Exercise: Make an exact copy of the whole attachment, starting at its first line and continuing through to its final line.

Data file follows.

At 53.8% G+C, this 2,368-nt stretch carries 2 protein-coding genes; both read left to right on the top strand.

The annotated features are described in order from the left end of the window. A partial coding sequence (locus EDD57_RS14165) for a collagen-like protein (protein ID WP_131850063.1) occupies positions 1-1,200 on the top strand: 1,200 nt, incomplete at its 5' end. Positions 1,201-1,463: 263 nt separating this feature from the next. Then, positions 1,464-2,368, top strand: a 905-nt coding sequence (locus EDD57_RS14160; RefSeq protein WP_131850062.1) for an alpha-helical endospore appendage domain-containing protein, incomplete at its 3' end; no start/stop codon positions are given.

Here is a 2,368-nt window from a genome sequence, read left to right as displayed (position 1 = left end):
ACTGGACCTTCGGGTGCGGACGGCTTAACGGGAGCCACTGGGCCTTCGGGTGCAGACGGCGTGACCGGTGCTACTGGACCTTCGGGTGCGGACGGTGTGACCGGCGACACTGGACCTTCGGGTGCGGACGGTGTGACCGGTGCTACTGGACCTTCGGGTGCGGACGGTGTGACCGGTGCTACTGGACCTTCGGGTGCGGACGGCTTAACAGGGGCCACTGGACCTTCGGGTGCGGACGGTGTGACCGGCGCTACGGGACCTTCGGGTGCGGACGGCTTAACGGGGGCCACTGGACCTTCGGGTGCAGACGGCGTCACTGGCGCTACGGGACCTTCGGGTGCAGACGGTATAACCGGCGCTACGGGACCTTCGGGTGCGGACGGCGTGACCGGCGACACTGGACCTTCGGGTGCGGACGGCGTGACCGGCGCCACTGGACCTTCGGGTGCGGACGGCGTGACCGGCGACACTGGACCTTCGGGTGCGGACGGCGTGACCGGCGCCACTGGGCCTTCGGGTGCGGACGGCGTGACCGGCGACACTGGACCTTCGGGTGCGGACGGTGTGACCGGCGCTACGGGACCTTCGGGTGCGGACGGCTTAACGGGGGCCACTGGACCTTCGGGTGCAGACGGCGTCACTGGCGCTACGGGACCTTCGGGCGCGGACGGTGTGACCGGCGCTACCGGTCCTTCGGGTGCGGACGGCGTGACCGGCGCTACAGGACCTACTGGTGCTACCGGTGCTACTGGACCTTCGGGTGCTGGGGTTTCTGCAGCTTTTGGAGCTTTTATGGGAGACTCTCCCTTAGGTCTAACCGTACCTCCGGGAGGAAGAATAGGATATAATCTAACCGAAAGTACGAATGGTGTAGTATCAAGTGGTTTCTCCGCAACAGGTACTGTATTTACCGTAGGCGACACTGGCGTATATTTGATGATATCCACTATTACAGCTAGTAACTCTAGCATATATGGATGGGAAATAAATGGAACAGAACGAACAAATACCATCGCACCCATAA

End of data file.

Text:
At 53.8% G+C, this 2,368-nt stretch carries 2 protein-coding genes; both read left to right on the top strand.

The annotated features are described in order from the left end of the window. A partial coding sequence (locus EDD57_RS14165) for a collagen-like protein (protein ID WP_131850063.1) occupies positions 1-1,200 on the top strand: 1,200 nt, incomplete at its 5' end. Positions 1,201-1,463: 263 nt separating this feature from the next. Then, positions 1,464-2,368, top strand: a 905-nt coding sequence (locus EDD57_RS14160; RefSeq protein WP_131850062.1) for an alpha-helical endospore appendage domain-containing protein, incomplete at its 3' end; no start/stop codon positions are given.

Here is a 2,368-nt window from a genome sequence, read left to right as displayed (position 1 = left end):
ACTGGACCTTCGGGTGCGGACGGCTTAACGGGAGCCACTGGGCCTTCGGGTGCAGACGGCGTGACCGGTGCTACTGGACCTTCGGGTGCGGACGGTGTGACCGGCGACACTGGACCTTCGGGTGCGGACGGTGTGACCGGTGCTACTGGACCTTCGGGTGCGGACGGTGTGACCGGTGCTACTGGACCTTCGGGTGCGGACGGCTTAACAGGGGCCACTGGACCTTCGGGTGCGGACGGTGTGACCGGCGCTACGGGACCTTCGGGTGCGGACGGCTTAACGGGGGCCACTGGACCTTCGGGTGCAGACGGCGTCACTGGCGCTACGGGACCTTCGGGTGCAGACGGTATAACCGGCGCTACGGGACCTTCGGGTGCGGACGGCGTGACCGGCGACACTGGACCTTCGGGTGCGGACGGCGTGACCGGCGCCACTGGACCTTCGGGTGCGGACGGCGTGACCGGCGACACTGGACCTTCGGGTGCGGACGGCGTGACCGGCGCCACTGGGCCTTCGGGTGCGGACGGCGTGACCGGCGACACTGGACCTTCGGGTGCGGACGGTGTGACCGGCGCTACGGGACCTTCGGGTGCGGACGGCTTAACGGGGGCCACTGGACCTTCGGGTGCAGACGGCGTCACTGGCGCTACGGGACCTTCGGGCGCGGACGGTGTGACCGGCGCTACCGGTCCTTCGGGTGCGGACGGCGTGACCGGCGCTACAGGACCTACTGGTGCTACCGGTGCTACTGGACCTTCGGGTGCTGGGGTTTCTGCAGCTTTTGGAGCTTTTATGGGAGACTCTCCCTTAGGTCTAACCGTACCTCCGGGAGGAAGAATAGGATATAATCTAACCGAAAGTACGAATGGTGTAGTATCAAGTGGTTTCTCCGCAACAGGTACTGTATTTACCGTAGGCGACACTGGCGTATATTTGATGATATCCACTATTACAGCTAGTAACTCTAGCATATATGGATGGGAAATAAATGGAACAGAACGAACAAATACCATCGCACCCATAA